This first post of mine is short by necessity. Because, alas, I am about to fall asleep on my keyboard over here in Stupid 9-5 Jobs Land. Which means this will also probably be lacking in cohesion and comprehension.
My initial instinct is to ask: HOLY SHIT DID YOU FINISH YET AND DECODE THE LAST PARAGRAPH I MEAN GODDAMN SHIT SON. Because THAT just about broke my brain into a thousand little, itty-bitty, micro-pieces that I will never be able find again.
In other news: I loved the first section. I’m still not really sure what to expect of his other works because this piece was just so packed with themes and parallels and tiny sentences that were big deals (perhaps that is just the nature of shorter works). But this:
I looked up at the eaves of the adjacent garage with its full
display of transparent stalactites backed by their blue
silhouettes, I was rewarded at last, upon choosing one, by the
sight of what might be described as the dot of an exclamation
mark leaving its ordinary position to glide down very fast-- a
jot faster than the thaw-drop it raced. This twinned twinkle
was delightful but not completely satisfying; or rather it only
sharpened my appetite for other tidbits of light and shade, and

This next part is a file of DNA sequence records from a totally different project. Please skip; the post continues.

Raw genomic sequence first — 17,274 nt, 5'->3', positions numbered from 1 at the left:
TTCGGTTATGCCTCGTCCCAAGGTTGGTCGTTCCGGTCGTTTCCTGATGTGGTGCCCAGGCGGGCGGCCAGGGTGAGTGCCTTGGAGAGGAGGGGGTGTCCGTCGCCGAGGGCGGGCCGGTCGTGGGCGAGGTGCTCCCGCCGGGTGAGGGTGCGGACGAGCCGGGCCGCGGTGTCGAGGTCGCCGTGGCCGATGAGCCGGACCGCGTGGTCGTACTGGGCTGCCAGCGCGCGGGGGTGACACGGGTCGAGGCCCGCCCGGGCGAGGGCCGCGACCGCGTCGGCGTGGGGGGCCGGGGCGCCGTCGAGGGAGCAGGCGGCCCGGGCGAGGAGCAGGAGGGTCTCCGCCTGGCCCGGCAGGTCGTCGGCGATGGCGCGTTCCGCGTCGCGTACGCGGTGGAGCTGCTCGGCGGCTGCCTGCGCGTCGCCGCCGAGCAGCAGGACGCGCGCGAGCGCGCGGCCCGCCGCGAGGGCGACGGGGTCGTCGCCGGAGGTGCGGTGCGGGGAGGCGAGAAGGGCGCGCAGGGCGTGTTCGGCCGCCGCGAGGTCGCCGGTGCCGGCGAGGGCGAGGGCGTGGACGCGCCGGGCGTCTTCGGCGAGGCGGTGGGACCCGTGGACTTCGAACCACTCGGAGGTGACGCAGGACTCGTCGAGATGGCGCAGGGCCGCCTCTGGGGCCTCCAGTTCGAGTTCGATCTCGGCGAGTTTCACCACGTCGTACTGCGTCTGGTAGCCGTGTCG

I walked on in a state of raw awareness that seemed to
transform the whole of my being into one big eyeball rolling in
the world's socket.
Dude. You were right about the language. Even apart from the fact that this is a Russian guy writing a story in English from the perspective of a French narrator teaching French in 1950’s “America” (which is such a weird confluence of linguistic levels I had to laugh), the style alone could have made me miss everything else he was saying in favor of just listening to the words and the rhythm.
Also he has this great combination of serious poetic imagery going on, contrasted with what seems to be to be a very dry and cryptic sense of humor.
“one big eyeball rolling in the world’s socket”?
…I promise to be more articulate about this in the morning. >_>